Butch Jones Rocking and Rolling In Recruiting

Butch Jones Rocking and Rolling In Recruiting

Butch Jones has produced two of the best recruiting classes in UC history.

The quickest way for any team to turn around their program and become contenders is to improve their effort in recruiting.

While the Cincinnati Bearcats hardly need to turn around their program, many fans have often wondered what this team would be able to accomplish if they start recruiting with some of the major players in college football.

With Butch Jones at the helms, those fans no longer have to wonder.

Since Scout.com began keeping track on team rankings in recruiting back in 2002, Cincinnati has never finished the recruiting year with a class than ranked in the top 25. In the 2011 class, which was Butch Jones' first full recruiting class as head coach, the Bearcats managed to finish with the No. 44 class in the nation. While that ranking is not cause for massive celebration, it was a significantly better finish than UC had grown accustom to.

Fast-forward to the 2012 class, and Cincinnati currently sits with the 17th-best class in the nation. The Bearcats still have numerous top prospects remaining on the board as well, which means that there is a good possibility that their ranking will go up when the final rankings are released after Signing Day.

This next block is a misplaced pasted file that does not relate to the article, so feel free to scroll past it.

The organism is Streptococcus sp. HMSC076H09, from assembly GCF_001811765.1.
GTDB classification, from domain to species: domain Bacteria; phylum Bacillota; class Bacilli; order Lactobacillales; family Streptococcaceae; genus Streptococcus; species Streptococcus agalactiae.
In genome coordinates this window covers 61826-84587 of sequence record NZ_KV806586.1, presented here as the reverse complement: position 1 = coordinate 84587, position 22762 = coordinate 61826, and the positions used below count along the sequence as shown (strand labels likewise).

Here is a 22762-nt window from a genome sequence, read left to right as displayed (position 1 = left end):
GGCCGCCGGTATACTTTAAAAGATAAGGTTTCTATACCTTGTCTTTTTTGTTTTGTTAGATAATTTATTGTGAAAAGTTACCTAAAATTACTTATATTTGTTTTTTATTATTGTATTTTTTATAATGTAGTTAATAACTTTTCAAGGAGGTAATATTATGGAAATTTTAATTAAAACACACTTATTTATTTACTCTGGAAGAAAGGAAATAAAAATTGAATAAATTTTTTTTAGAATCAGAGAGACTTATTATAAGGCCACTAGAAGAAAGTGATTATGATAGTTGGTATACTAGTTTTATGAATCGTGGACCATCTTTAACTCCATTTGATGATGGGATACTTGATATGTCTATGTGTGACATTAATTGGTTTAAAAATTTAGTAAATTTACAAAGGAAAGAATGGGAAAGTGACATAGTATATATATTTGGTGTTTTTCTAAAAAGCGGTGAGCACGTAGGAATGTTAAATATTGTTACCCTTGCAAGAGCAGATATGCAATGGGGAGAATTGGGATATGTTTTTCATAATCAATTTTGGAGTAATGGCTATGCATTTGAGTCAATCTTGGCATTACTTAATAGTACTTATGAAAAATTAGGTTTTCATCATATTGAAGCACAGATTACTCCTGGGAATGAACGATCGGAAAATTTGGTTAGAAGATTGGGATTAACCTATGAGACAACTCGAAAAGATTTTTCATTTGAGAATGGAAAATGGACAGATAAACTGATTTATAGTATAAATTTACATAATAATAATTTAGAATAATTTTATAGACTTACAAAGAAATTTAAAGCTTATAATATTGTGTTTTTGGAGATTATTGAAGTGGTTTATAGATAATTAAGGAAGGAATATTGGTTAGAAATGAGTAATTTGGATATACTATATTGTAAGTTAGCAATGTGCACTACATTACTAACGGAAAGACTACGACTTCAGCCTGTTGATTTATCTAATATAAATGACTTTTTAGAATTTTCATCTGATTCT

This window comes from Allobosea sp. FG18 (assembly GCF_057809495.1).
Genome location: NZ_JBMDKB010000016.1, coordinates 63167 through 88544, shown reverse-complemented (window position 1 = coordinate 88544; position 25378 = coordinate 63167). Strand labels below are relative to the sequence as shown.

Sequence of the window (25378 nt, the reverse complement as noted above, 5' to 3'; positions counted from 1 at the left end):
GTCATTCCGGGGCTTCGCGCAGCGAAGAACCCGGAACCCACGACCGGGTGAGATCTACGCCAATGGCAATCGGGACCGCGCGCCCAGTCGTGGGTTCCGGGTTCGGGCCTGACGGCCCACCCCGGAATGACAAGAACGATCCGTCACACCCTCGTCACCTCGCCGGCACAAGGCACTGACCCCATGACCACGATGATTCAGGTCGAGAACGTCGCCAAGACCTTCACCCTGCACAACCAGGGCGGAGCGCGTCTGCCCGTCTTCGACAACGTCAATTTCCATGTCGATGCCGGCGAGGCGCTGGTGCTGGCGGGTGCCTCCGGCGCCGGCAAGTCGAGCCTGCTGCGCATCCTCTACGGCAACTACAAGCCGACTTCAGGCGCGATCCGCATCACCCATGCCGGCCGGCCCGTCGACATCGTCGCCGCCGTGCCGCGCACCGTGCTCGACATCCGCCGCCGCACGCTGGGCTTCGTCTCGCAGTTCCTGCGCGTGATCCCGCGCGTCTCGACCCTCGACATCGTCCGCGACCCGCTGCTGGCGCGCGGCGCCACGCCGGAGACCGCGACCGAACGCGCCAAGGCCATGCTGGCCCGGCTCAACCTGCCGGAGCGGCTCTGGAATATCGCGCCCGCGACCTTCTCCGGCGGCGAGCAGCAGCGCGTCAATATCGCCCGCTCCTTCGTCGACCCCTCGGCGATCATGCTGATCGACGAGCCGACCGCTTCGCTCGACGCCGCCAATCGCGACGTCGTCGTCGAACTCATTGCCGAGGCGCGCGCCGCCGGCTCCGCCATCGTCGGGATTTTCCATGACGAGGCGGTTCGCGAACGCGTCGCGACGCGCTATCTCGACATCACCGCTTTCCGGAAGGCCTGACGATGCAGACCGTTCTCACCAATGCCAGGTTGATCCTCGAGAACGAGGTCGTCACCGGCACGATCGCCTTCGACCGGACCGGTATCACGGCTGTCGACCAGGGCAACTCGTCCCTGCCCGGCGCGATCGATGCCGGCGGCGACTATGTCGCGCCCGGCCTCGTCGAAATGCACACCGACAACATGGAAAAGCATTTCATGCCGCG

Of course, some people will be quick to point out that the Bearcats already have 23 verified verbal commitments in the class of 2012, giving them an edge on the competition due to the high number of future signees. However, if you take a look at the average star rating for their recruits - which many people would agree is a better way to determine the success of a recruiting class - the Bearcats have still made significant improvements under Coach Jones.

From 2007 to 2010, Cincinnati's four recruiting classes finished with an average star rating of just 2.29, with the highest class turning in an average star rating of only 2.46. While the Bearcats still did not finish with a top 25 class last year, the average star rating for their committed prospects jumped significantly to 2.72.

Looking at Cincinnati's 2012 class, the average star rating is higher than it has ever been. Currently, the Bearcat commitments have an average star rating of 2.96. Although this is still not quite at the level of many of the traditional powerhouse programs, the Bearcats have begun the process of narrowing the gap in talent differential.

Cincinnati has already shown that they can field a quality team despite failing to bring in quality recruiting classes. Just imagine how good this UC program can become if they continue recruiting at their current clip. We could be seeing the emergence of a Big East power that will rule the conference for years to come.

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